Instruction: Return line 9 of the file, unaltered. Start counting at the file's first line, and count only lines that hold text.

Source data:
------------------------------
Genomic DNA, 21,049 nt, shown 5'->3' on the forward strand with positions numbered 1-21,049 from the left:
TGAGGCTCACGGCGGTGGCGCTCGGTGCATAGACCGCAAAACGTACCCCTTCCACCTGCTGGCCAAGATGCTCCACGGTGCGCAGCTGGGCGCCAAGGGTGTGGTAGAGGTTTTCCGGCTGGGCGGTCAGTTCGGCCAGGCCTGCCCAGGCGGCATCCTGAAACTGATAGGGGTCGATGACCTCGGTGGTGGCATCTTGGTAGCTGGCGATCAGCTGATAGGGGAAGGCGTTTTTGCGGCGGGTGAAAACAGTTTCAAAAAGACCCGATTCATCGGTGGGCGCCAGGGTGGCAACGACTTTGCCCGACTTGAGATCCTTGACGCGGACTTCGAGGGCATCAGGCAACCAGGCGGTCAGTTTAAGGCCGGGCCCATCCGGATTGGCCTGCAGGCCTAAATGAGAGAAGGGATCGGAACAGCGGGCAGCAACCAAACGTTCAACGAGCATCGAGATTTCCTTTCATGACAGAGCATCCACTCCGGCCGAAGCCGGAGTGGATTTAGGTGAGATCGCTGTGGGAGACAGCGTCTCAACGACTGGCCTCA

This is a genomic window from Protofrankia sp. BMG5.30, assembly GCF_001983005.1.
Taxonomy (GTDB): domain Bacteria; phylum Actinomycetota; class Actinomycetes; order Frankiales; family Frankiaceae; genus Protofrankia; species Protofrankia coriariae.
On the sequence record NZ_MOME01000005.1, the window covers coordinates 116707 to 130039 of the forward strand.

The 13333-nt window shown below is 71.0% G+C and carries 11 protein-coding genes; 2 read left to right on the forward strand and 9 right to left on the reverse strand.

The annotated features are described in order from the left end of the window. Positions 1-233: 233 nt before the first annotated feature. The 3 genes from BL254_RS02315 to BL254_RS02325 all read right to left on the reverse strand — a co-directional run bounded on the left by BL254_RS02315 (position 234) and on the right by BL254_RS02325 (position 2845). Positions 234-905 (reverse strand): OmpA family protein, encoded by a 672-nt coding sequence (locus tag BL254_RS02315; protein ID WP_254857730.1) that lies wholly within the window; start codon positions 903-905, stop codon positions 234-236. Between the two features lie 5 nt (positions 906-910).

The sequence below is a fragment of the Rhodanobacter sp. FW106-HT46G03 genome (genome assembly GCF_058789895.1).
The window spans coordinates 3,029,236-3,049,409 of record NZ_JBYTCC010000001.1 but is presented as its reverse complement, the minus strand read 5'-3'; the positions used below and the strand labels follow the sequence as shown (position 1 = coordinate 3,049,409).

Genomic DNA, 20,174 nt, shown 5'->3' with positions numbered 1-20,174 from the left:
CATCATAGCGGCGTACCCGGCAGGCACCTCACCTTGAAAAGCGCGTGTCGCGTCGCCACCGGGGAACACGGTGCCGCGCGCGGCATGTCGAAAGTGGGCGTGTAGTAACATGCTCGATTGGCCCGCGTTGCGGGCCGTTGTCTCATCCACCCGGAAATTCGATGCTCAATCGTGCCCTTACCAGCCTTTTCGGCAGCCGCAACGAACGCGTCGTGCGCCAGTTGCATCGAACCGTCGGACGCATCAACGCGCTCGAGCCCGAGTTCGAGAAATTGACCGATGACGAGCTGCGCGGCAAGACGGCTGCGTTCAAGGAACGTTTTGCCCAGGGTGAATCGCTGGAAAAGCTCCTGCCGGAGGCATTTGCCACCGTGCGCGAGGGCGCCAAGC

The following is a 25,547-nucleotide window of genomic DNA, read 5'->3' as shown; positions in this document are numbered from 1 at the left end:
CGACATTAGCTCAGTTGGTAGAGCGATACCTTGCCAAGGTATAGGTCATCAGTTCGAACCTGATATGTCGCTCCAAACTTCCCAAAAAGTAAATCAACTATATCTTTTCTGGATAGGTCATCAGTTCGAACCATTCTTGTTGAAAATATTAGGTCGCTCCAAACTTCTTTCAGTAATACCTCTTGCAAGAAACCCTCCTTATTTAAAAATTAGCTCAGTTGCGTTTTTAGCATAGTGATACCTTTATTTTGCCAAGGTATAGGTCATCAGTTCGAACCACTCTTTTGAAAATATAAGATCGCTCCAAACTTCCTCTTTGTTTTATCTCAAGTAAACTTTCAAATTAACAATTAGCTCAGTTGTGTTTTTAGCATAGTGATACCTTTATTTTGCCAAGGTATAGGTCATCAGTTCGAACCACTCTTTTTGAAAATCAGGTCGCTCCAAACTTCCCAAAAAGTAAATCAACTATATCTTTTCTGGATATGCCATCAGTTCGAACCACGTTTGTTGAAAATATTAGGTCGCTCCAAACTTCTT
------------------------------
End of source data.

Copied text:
The window spans coordinates 3,029,236-3,049,409 of record NZ_JBYTCC010000001.1 but is presented as its reverse complement, the minus strand read 5'-3'; the positions used below and the strand labels follow the sequence as shown (position 1 = coordinate 3,049,409).